One of the first foreign asset managers to enter China was UBS Asset Management (through a local joint venture), and in the nearly 15 years since doing so it has made China – and Asia overall – a top strategic initiative. As such, investors who work with UBS HFS in a fund of funds context find that the necessary resources have long been in place, and the relationships and knowledge run deep.
We have allocated around $28 billion to Asian hedge funds over the years, so this is not new to us,” says Oliete. “The length of time we’ve been in the region has allowed us to scale our team and solutions to a size appropriate for such a large universe. We have more than 15 people who are dedicated to hedge funds in Asia.
What really stands out for UBS-AM in the Asian hedge fund space is its onshore presence in China. To launch products in China requires a license, and it is the first foreign player to launch an onshore fund of private funds – funds that are registered in China and offered to Mainland investors.
“The license allows us to have people on the ground, which we do in Shanghai, but also gives us the opportunity to expand the universe of coverage on investments that were previously unavailable to offshore investors due to QFII regulations,” says Oliete. “That is changing, and regulations have expanded what offshore investors can invest in, including Chinese hedge funds that are based in China and registered in China. In that context, we don’t have to catch up on our knowledge of these firms – we’ve been looking at them and getting to know them all along.
People, presence, and approach
Amlicke, says his group’s work with Asian hedge funds is focused on three things: people, presence, and approach.
“Over the past five years, we’ve ramped up our level of activity and built out our resources even further in the region,” says Amlicke. “Part of what drove it was the U.S equity hedge landscape five years ago. You could really see the increased crowding and a lot of smart cap investors going after the same alpha. It was frustrating, because you’d see periodic factor rotations and de-leveraging events, which would drive correlated losses. Part of really moving more aggressively to Asia was moving away from that and moving toward less crowded opportunities.”
Amlicke and Oliete look to build their team with people who have been direct risk-takers at some point in their career.
Whether they’ve been working for a hedge fund or a prop desk, infusing their experience as direct risk-takers into our decision-making process really fuels our experience in evaluating hedge funds and providing seed funding for a lot of great ones early on,” says Amlicke. “Our deep roots in the region have enabled us to be able to spot talent early and be comfortable with that exposure.
The approach part of the equation offers investors tremendous flexibility to shape the relationship with UBS HFS. Whether it’s advisory, discretionary or semi- discretionary mandates, APAC-only, emerging managers, or co-investments only, to name a few examples, the pieces can be put together in the way that best suits the asset owners.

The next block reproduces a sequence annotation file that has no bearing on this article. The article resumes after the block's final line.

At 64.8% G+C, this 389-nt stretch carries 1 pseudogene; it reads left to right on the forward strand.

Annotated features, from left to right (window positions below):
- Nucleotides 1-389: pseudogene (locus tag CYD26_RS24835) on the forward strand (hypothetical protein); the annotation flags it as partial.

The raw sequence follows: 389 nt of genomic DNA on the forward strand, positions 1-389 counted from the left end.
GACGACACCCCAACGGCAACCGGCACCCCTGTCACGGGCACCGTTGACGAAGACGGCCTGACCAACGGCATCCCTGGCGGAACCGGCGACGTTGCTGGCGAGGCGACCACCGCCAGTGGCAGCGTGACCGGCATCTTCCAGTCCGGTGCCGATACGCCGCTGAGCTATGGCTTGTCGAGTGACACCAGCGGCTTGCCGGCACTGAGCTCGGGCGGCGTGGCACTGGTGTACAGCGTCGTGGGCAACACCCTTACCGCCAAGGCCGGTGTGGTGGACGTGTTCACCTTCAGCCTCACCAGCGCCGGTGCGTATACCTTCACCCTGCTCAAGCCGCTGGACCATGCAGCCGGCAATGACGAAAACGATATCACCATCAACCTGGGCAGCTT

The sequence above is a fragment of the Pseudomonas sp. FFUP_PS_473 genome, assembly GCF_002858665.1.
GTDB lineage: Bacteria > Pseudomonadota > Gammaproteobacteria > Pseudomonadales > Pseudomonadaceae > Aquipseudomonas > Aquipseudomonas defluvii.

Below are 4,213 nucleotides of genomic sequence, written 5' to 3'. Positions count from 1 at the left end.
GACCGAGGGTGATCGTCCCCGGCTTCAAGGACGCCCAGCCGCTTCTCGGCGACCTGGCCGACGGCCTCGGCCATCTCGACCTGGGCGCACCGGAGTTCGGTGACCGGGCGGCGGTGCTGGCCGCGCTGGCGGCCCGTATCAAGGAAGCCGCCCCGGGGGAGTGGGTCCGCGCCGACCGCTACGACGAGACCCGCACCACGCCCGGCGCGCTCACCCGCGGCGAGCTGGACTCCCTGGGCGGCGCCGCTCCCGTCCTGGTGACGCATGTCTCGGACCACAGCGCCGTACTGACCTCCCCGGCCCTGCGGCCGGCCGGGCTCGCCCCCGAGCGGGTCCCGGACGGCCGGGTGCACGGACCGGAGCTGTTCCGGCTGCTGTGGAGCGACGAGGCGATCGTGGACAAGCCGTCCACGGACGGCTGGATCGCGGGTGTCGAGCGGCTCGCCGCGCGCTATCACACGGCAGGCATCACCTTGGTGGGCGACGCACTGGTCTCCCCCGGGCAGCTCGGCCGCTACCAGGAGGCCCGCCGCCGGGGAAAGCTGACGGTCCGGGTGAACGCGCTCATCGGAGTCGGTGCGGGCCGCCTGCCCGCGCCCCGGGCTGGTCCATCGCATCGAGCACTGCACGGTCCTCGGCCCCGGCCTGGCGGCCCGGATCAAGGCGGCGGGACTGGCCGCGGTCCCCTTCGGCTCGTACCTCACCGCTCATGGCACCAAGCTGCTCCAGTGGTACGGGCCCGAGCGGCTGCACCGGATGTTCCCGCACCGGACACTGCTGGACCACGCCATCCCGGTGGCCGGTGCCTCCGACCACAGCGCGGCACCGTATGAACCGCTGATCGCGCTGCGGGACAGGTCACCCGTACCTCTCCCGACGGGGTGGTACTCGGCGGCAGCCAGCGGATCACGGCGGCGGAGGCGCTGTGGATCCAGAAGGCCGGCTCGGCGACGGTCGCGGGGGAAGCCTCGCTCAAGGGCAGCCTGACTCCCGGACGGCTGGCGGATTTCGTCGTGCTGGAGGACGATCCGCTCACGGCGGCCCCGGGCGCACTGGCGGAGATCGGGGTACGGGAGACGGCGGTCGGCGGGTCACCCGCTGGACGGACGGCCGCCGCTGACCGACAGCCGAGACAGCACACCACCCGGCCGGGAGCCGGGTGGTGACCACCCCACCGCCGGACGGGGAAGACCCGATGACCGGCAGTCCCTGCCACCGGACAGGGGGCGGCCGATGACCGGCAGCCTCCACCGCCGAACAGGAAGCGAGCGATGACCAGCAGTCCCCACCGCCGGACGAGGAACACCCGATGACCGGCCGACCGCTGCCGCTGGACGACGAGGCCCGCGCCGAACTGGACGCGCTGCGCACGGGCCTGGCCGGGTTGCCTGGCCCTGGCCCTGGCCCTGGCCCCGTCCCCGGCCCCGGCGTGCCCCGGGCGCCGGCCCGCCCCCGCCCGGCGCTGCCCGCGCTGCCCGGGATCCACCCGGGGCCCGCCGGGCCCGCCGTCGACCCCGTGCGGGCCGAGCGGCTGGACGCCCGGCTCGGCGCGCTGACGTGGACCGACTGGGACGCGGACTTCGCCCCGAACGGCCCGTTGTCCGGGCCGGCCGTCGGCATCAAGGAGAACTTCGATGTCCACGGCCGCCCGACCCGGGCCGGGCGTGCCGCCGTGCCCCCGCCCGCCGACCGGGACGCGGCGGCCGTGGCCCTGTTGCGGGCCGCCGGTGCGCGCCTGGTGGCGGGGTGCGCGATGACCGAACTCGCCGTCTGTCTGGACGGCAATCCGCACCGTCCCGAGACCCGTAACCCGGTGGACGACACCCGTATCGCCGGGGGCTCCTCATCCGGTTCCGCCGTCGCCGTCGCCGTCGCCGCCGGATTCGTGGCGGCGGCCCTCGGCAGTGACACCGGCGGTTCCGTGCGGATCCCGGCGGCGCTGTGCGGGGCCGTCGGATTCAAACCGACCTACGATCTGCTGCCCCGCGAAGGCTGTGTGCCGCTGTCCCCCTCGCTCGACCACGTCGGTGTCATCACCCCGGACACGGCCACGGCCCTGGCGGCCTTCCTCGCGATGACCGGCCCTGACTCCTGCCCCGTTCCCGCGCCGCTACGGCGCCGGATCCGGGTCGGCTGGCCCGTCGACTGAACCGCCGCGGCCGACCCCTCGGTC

Such flexibility creates a comfort level for investors in what Amlicke describes as the perfect hedge fund market.
“Asia overall has far less hedge fund capital than other markets, and on top of that you have the top-down aspects of powerful secular thematics in China’s efforts to rebalance its big, growing economy and move towards the digital consumer. Along with this secular growth, there’s cyclical growth and huge volatility, so it’s really an opportunity to take advantage of long and short positions.”
Vetting for transparency in Asian hedge funds
Investors are attracted by the alpha potential hedge funds represent, but not as keen on what historically has been a lack of transparency. With Asian hedge funds newer to the scene than their peers in North America and Europe, it’s natural for investors to be curious about how UBS Hedge Fund Solutions selects the funds it invests in – and how those funds are themselves managed.
UBS Hedge Fund Solutions
UBS Hedge Fund Solutions (HFS) offers a wide range of hedge fund solutions including commingled products and customized discretionary products, as well as portfolio advisory and strategic advisory services. The firm is headquartered in Stamford, Conn., with additional offices in New York, London, Zurich, Hong Kong, San Francisco, Shanghai, Tokyo, and Krakow.
As of 1 October 2020, HFS currently manages approximately USD 35.9 billion and has allocated over USD 275.5 billion since inception. UBS Hedge Fund Solutions (HFS) was founded in 1994 and is a wholly owned subsidiary of UBS Asset Management (Americas) Inc.
HFS is the second largest hedge fund manager globally (Source: HFM InvestHedge Billion Dollar Club, published March 2020).